Pneumonia remains a common reason for hospitalizing infants and the elderly worldwide, and streptococcal infection is the most common cause. The aim of this study was to assess the burden of pneumonia in a large general population.
All pneumonia-related hospitalizations from 2004 to 2013 in north-east Italy were identified from hospital discharge records with a diagnosis of pneumonia or pneumonia-associated meningitis, septicemia or empyema. We identified major comorbidities, calculated age-specific case-fatality rates (CFR), and estimated the related cost to the health care system.
Of the 149,313 hospitalizations analyzed, 97.5% were cases of pneumonia, 1.9% of septicemia, 0.4% of meningitis, and 0.2% of empyema; 71.2% of hospitalizations involved ≥65-year-olds. The overall CFR was 13.3%, and it increased with age, peaking in people over 80 (22.3%).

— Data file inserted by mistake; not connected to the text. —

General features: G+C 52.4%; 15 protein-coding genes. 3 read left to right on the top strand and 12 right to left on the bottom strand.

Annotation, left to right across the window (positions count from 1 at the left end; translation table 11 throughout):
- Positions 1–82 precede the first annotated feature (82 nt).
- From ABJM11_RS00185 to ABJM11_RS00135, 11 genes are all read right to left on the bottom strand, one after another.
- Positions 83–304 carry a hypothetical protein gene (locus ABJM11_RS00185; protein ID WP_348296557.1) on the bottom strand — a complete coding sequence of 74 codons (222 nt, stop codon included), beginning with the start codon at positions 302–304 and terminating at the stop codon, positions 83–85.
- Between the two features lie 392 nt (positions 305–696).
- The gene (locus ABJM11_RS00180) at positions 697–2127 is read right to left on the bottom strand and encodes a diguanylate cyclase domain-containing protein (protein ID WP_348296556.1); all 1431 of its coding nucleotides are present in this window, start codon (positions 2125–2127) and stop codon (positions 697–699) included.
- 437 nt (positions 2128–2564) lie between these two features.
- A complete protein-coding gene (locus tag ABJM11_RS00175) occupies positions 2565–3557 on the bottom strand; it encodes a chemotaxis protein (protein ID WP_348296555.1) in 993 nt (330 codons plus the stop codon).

The mean annual pneumonia-associated hospitalization rate was 243.0 per 100,000 population, and peaked in 0- to 4-year-old children (484.3 per 100,000 in males, 436.3 in females), and adults over 65 (955.1 per 100,000 in males, 675.2 in females).
Hospitalization rates dropped over the years for the 0-4 year-olds, and rose for people over 80. The estimated overall annual cost of these pneumonia-related hospitalizations was approximately â¬51 million.
This study shows that the burden on resources for pneumonia-related hospitalization is an important public health issue. Prevention remains the most valuable tool to contain pneumonia, and vaccination strategies can help in the primary prevention of infection, possibly reducing the number of cases in all age groups.